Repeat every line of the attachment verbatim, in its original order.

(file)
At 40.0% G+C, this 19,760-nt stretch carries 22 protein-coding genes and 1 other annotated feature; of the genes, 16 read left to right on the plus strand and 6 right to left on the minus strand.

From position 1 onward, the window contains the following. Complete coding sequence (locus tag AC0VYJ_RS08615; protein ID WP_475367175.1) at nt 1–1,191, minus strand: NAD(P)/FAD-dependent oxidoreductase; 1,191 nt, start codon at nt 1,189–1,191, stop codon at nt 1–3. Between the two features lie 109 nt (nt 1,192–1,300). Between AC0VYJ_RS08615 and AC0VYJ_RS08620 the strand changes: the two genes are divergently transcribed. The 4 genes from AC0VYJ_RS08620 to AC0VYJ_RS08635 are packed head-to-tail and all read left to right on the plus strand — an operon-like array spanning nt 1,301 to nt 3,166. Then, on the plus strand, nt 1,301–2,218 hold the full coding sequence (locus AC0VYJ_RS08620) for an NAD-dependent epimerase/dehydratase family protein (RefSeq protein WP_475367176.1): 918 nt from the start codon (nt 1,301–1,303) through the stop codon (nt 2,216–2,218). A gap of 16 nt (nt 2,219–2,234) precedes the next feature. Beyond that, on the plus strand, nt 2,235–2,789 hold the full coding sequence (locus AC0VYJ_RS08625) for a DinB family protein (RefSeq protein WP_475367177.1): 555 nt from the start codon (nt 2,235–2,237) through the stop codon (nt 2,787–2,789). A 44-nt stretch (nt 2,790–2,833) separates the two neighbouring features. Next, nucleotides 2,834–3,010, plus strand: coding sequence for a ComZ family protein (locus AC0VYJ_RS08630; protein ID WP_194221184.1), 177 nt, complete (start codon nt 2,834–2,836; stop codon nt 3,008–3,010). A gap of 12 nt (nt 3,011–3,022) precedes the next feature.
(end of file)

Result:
At 40.0% G+C, this 19,760-nt stretch carries 22 protein-coding genes and 1 other annotated feature; of the genes, 16 read left to right on the plus strand and 6 right to left on the minus strand.

From position 1 onward, the window contains the following. Complete coding sequence (locus tag AC0VYJ_RS08615; protein ID WP_475367175.1) at nt 1–1,191, minus strand: NAD(P)/FAD-dependent oxidoreductase; 1,191 nt, start codon at nt 1,189–1,191, stop codon at nt 1–3. Between the two features lie 109 nt (nt 1,192–1,300). Between AC0VYJ_RS08615 and AC0VYJ_RS08620 the strand changes: the two genes are divergently transcribed. The 4 genes from AC0VYJ_RS08620 to AC0VYJ_RS08635 are packed head-to-tail and all read left to right on the plus strand — an operon-like array spanning nt 1,301 to nt 3,166. Then, on the plus strand, nt 1,301–2,218 hold the full coding sequence (locus AC0VYJ_RS08620) for an NAD-dependent epimerase/dehydratase family protein (RefSeq protein WP_475367176.1): 918 nt from the start codon (nt 1,301–1,303) through the stop codon (nt 2,216–2,218). A gap of 16 nt (nt 2,219–2,234) precedes the next feature. Beyond that, on the plus strand, nt 2,235–2,789 hold the full coding sequence (locus AC0VYJ_RS08625) for a DinB family protein (RefSeq protein WP_475367177.1): 555 nt from the start codon (nt 2,235–2,237) through the stop codon (nt 2,787–2,789). A 44-nt stretch (nt 2,790–2,833) separates the two neighbouring features. Next, nucleotides 2,834–3,010, plus strand: coding sequence for a ComZ family protein (locus AC0VYJ_RS08630; protein ID WP_194221184.1), 177 nt, complete (start codon nt 2,834–2,836; stop codon nt 3,008–3,010). A gap of 12 nt (nt 3,011–3,022) precedes the next feature.